Effects of physical and verbal aggression, depression, and anxiety on drinking behavior of married partners: a prospective and retrospective longitudinal examination

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Abstract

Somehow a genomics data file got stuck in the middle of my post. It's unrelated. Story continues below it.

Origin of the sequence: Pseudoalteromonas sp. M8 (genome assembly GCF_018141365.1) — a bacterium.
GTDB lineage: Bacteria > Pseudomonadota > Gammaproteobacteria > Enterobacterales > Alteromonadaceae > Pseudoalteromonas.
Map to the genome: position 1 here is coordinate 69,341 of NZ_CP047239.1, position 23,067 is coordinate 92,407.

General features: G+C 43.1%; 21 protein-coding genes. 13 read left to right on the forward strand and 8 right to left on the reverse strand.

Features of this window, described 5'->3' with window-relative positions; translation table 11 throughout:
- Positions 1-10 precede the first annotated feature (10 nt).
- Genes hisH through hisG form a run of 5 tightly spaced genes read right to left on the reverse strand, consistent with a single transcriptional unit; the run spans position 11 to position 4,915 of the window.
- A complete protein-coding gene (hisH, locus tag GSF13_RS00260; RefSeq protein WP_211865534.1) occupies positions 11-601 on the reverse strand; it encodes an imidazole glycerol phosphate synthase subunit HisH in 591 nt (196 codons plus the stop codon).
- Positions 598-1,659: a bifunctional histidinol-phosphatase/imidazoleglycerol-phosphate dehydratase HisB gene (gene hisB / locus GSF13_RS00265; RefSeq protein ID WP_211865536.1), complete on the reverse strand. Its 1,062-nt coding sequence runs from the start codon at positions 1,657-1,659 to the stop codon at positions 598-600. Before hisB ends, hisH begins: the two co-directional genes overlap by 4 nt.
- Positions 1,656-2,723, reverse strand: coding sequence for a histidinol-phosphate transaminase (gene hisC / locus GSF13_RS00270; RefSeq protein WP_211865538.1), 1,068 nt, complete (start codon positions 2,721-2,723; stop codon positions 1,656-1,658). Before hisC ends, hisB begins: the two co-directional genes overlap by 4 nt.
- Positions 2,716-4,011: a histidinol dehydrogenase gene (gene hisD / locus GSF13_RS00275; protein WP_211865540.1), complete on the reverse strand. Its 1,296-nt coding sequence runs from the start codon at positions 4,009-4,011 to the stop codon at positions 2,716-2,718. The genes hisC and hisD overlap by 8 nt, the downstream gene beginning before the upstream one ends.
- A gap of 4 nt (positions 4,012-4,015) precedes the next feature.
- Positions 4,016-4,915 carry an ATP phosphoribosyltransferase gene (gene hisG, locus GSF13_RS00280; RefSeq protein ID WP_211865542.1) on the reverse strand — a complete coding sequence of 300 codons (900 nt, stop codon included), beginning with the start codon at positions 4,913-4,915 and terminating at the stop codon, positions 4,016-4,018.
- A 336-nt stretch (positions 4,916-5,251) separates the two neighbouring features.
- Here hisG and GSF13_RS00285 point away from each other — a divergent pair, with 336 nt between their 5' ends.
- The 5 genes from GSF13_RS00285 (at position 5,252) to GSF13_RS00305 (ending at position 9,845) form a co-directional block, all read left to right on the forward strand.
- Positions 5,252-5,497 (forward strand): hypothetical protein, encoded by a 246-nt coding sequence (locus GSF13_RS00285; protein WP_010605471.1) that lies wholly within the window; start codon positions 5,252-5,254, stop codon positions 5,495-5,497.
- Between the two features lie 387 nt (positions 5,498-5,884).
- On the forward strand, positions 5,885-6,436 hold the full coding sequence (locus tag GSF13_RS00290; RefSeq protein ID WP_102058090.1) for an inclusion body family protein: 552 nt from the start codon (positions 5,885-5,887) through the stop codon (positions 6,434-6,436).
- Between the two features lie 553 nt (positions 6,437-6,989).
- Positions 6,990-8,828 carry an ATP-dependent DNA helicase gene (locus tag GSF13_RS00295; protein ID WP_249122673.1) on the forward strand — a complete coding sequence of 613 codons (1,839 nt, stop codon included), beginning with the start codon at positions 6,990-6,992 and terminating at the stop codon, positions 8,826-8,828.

In an ethnically diverse sample of 195 married couples, we conducted a latent factor growth analysis to investigate the longitudinal link (4 time points over 4½ years) between marital aggression (physical and verbal aggression self- and partner-reports) and individual internalizing symptoms (depression and anxiety) as they relate to trajectories of alcohol use among husbands and wives. Alcohol use was operationalized as a latent factor with self- and partner reports of problem drinking as measured by the Michigan Alcoholism Screening Test and the Alcohol Dependence Scale. Verbal aggression by husbands or wives, by itself, has no effect on their alcohol use over time. In conjunction with depression, however, verbally aggressive husbands do have elevated drinking levels. The effects of husbands' and wives' physical aggression on their own and their partners' drinking behavior were also significant. This study is one of the first to examine the change over time in alcohol use for marital partners as related to marital aggression and internalizing symptoms. Our results shed light on areas of marital functioning (aggression, internalizing, alcohol use) that have not been investigated in conjunction with each other in a longitudinal design. Aggr. Behav. 35:296–312, 2009. © 2009 Wiley-Liss, Inc.

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